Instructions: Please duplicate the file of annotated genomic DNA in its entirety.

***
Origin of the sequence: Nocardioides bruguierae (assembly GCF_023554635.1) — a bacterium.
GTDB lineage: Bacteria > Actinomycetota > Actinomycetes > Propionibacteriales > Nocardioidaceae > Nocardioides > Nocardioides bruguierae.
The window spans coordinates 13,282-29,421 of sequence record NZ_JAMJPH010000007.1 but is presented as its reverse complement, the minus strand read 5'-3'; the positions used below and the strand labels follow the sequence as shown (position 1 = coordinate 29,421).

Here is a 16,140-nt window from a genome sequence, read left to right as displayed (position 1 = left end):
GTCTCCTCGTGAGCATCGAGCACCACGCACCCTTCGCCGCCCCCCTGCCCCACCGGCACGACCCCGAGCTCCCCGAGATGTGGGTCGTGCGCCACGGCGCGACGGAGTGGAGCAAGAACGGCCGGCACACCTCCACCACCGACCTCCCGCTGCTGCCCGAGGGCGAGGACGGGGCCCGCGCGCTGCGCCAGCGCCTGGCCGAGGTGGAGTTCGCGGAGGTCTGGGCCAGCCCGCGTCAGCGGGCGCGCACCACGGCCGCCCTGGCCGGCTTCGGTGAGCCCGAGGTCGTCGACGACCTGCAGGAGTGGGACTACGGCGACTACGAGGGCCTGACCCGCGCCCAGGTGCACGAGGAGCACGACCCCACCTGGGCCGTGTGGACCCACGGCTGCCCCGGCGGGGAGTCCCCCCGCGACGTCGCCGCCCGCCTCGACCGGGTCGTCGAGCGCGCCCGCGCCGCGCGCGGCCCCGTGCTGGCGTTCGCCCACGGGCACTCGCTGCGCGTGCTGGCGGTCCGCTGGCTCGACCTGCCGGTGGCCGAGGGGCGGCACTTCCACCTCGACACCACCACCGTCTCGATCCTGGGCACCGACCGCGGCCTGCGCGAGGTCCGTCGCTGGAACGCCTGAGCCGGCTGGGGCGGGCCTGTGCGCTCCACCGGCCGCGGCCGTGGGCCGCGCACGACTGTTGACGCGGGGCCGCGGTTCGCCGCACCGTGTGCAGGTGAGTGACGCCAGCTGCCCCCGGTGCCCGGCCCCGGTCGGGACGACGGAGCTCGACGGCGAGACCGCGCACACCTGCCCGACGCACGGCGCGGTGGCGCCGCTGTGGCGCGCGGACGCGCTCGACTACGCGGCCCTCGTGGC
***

Origin of the sequence: Nocardioides bruguierae (assembly GCF_023554635.1) — a bacterium.
GTDB lineage: Bacteria > Actinomycetota > Actinomycetes > Propionibacteriales > Nocardioidaceae > Nocardioides > Nocardioides bruguierae.
The window spans coordinates 13,282-29,421 of sequence record NZ_JAMJPH010000007.1 but is presented as its reverse complement, the minus strand read 5'-3'; the positions used below and the strand labels follow the sequence as shown (position 1 = coordinate 29,421).

Here is a 16,140-nt window from a genome sequence, read left to right as displayed (position 1 = left end):
GTCTCCTCGTGAGCATCGAGCACCACGCACCCTTCGCCGCCCCCCTGCCCCACCGGCACGACCCCGAGCTCCCCGAGATGTGGGTCGTGCGCCACGGCGCGACGGAGTGGAGCAAGAACGGCCGGCACACCTCCACCACCGACCTCCCGCTGCTGCCCGAGGGCGAGGACGGGGCCCGCGCGCTGCGCCAGCGCCTGGCCGAGGTGGAGTTCGCGGAGGTCTGGGCCAGCCCGCGTCAGCGGGCGCGCACCACGGCCGCCCTGGCCGGCTTCGGTGAGCCCGAGGTCGTCGACGACCTGCAGGAGTGGGACTACGGCGACTACGAGGGCCTGACCCGCGCCCAGGTGCACGAGGAGCACGACCCCACCTGGGCCGTGTGGACCCACGGCTGCCCCGGCGGGGAGTCCCCCCGCGACGTCGCCGCCCGCCTCGACCGGGTCGTCGAGCGCGCCCGCGCCGCGCGCGGCCCCGTGCTGGCGTTCGCCCACGGGCACTCGCTGCGCGTGCTGGCGGTCCGCTGGCTCGACCTGCCGGTGGCCGAGGGGCGGCACTTCCACCTCGACACCACCACCGTCTCGATCCTGGGCACCGACCGCGGCCTGCGCGAGGTCCGTCGCTGGAACGCCTGAGCCGGCTGGGGCGGGCCTGTGCGCTCCACCGGCCGCGGCCGTGGGCCGCGCACGACTGTTGACGCGGGGCCGCGGTTCGCCGCACCGTGTGCAGGTGAGTGACGCCAGCTGCCCCCGGTGCCCGGCCCCGGTCGGGACGACGGAGCTCGACGGCGAGACCGCGCACACCTGCCCGACGCACGGCGCGGTGGCGCCGCTGTGGCGCGCGGACGCGCTCGACTACGCGGCCCTCGTGGC